• vaccinate •
Part of Speech: Verb, transitive
Meaning: To inject an antigen, such as dead bacteria or a mild virus, in order to create antibodies that will protect the vacinee from disease caused by the antigen. The antigen, together with its liquid medium, is called a vaccine.
Notes: This word is interesting on two accounts: its etymology (see below) and the fact that it contains two back-to-back Cs pronounced differently, one hard, one soft. (Occipital and accident are two others.) The verb comes from the noun vaccine and it is the progenitor of a large family itself: vaccinator "someone who vaccinates", vaccinee "someone who is vaccinated", vaccinatory "related to vaccination", and vaccinable "susceptible to vaccination", as a vaccinable disease.
In Play: We hope everyone reading this was vaccinated against flu last fall and is enjoying a flu-free winter: "I stood in line a half hour to get vaccinated for the flu only to discover the line was for Botox treatments." However, since vaccination is a kind of protection against unpleasantness, we find plenty of room for metaphoric leaps: "I wish I could get vaccinated against Phil Anders's sexist remarks; they still rankle me."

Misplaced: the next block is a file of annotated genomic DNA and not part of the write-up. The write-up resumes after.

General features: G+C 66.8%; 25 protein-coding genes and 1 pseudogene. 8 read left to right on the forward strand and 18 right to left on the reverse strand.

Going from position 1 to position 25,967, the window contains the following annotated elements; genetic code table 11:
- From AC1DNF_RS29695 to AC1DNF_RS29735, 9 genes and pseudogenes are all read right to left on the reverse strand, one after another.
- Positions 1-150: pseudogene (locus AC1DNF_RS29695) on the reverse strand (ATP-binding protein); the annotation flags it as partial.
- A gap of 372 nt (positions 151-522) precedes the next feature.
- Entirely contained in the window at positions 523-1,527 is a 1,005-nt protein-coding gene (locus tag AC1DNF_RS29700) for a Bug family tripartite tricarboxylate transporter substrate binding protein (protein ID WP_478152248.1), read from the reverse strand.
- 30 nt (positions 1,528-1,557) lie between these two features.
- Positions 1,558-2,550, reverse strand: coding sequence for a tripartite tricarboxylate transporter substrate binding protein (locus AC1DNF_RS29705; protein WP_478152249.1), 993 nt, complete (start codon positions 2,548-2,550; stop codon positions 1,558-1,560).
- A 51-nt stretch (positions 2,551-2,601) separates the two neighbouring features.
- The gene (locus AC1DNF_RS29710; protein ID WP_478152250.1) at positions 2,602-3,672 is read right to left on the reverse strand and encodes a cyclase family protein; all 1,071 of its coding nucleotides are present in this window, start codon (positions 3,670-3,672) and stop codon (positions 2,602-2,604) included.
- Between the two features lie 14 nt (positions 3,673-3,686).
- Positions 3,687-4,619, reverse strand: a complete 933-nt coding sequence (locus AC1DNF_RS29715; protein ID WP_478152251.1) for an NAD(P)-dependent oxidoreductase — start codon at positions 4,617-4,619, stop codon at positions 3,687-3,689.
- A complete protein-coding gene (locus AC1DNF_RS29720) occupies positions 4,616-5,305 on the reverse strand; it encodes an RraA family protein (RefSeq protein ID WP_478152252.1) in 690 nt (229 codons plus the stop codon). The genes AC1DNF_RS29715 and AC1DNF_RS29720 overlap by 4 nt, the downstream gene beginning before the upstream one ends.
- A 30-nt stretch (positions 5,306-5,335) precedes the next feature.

Word History: Today's verb is derived from vaccine, which comes from Latin vaccinus "of cows" from vacca "cow" (vache today in French, vaca in Portuguese and Spanish). Apparently, Latin developed its own word for "cow' from vagire "to bellow". Virtually all other Indo-European languages used the original root *gau-, such as Hindi gaya, Serbian krava, German Kuh, English cow. But why cows and vaccination? The word was coined by Edward Jenner when he discovered that anyone injected with the virus of the mild disease, cowpox (Latin vaccinia), obtained from cows, developed an immunity against the much more virulent smallpox. As vaccinations for more and more diseases were discovered, the application of Jenner's term was simply expanded.
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